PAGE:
How do automotive cabin sound-enhancement systems work?


As drivers spend more and more time in their cars, manufacturers are working to make sure that the car cabin is as comfortable as possible. An increasing number of car buyers are looking at noise as one of the decisive factors when selecting a car.

Most car cabin noises like road noise, wind noise and rattling interiors are all undesirable – they are intrusive, reduce the driver’s mental processing power, and can lead to distraction and stress. Thus, car manufacturers market their quietest cars at a premium.

I am sure you can relate when you must take a phone call through a hands-free system while driving. You want to make sure that the person on the line can hear you clearly, and you expect (hope?) that the system rejects noise like air-conditioner airflow, wind noise and road noise inside the cabin. What you need from the car in that case is called noise discrimination.

 

Figure 1: Example of a hands-free system

Finally, there is another kind of “noise” (the quotation marks are fully intentional) that is truly in the eye (or should I say ear) of the beholder: engine noise. As engine technology progresses toward maximum fuel efficiency, car engine noise has decreased significantly. Car manufacturers face the car-buyer paradox: drivers want all of the torque and fuel-efficiency of a newer and better engine, but the classic sound of an old gas-guzzler. This is quite a set of challenges and conflicting requirements for manufacturers when designing infotainment systems that must distinguish and suppress some types of noise but allow and perhaps even enhance other types of noise.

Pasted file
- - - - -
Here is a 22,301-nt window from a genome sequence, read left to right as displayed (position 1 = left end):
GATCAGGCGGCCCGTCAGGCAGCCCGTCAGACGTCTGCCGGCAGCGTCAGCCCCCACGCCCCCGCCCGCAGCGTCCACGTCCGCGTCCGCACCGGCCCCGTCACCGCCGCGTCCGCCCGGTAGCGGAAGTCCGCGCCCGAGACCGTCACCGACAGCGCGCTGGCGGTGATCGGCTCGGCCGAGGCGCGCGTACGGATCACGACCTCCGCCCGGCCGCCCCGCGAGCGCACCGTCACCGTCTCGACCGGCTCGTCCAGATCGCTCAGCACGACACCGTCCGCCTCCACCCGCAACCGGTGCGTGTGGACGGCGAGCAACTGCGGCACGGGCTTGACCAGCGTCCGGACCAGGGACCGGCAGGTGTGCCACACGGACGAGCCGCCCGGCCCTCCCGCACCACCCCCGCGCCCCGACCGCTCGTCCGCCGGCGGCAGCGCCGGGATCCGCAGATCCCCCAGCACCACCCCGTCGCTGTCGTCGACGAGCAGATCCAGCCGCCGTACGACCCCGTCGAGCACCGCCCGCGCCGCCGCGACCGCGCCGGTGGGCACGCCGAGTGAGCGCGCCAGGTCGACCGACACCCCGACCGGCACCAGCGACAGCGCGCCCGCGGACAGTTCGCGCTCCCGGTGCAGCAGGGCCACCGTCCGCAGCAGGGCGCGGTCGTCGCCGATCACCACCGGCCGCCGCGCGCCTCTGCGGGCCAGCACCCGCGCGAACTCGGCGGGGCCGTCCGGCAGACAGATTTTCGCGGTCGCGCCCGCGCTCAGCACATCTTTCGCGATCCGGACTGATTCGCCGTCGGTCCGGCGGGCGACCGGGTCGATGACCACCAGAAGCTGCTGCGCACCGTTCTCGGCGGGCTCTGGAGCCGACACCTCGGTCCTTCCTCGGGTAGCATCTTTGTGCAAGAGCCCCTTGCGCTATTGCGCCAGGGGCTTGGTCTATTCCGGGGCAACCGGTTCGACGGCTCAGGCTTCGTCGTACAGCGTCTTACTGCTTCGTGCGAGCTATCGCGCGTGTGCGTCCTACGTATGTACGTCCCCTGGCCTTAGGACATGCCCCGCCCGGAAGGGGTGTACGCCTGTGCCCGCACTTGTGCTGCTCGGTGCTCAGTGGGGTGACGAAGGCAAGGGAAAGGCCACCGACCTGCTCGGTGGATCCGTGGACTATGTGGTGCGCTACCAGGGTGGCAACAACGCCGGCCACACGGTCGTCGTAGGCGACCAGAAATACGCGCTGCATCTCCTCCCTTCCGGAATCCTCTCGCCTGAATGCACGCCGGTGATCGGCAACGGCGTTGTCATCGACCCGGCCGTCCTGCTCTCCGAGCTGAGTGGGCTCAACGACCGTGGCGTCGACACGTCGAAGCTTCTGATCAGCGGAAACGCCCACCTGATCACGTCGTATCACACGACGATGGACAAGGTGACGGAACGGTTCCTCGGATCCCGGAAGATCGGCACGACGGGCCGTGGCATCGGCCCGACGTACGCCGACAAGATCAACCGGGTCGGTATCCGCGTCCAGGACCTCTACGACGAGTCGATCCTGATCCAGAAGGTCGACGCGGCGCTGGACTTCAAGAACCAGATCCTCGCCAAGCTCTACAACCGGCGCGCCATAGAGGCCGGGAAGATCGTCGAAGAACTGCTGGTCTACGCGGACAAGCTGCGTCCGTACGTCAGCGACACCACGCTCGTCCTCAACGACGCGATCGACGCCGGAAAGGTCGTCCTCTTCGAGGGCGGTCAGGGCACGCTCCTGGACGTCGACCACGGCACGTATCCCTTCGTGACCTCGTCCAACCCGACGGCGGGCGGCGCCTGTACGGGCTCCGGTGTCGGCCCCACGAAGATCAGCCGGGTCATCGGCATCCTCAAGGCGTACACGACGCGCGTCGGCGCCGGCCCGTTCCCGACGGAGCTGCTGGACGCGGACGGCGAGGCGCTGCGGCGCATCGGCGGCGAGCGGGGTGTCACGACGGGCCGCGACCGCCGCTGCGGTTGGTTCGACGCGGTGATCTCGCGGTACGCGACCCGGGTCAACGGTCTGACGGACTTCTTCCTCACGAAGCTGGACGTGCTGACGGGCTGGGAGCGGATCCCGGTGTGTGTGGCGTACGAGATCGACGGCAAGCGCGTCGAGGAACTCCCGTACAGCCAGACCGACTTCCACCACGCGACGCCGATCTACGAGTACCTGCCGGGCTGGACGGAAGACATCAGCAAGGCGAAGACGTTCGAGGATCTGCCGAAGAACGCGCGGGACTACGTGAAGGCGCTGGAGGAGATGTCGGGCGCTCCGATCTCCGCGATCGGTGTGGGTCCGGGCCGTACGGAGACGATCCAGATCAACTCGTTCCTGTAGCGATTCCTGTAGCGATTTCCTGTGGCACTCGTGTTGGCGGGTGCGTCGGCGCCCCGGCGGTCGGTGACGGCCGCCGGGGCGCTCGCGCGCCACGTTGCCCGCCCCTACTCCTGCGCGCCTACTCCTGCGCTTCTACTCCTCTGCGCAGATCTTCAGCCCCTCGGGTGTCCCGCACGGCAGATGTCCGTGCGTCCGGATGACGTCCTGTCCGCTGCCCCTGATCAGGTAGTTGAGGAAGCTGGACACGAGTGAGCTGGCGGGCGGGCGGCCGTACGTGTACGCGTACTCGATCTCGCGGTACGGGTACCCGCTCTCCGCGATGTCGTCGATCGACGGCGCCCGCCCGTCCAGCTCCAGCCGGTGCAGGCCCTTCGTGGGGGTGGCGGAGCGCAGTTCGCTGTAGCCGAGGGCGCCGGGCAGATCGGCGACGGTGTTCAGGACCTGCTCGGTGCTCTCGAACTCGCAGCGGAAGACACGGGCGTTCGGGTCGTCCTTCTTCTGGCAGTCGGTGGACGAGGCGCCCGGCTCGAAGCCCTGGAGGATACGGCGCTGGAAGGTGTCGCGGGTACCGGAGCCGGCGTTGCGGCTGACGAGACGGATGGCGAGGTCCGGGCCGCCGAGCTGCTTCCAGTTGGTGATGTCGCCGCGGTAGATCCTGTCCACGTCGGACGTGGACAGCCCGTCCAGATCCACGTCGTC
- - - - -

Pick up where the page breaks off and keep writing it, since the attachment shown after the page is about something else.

Audio technology for cabin comfort

Figure 1 is a very simplified block diagram of what I call a cabin sound enhancement (CSE) system. 

Figure 2: Typical CSE simplified block diagram

In Figure 2, you’ll notice that the sound is captured by a microphone array; in this case, the array comprises four analog electret condenser microphones. Although not shown in Figure 2, the typical electret condenser microphone approximates to a current source when biased. An analog-to-digital converter (ADC) digitizes the audio signal coming from the microphone array, which the applications processor then processes.

In Figure 2, the integrated analog front end is integrated in the ADC to help increase the signal-to-noise ratio (SNR) and achieve higher-quality audio capture. Keep in mind that Figure 2 shows only one of many ways to implement it. For instance, you could use digital I2S microphones, but this alternative may impose higher costs than going with analog microphones and a multichannel ADC.

The applications processor enables the specific functionality of a CSE system depending on the algorithm processed. To reduce unwanted noise, the processor implements active noise cancellation (ANC) algorithms.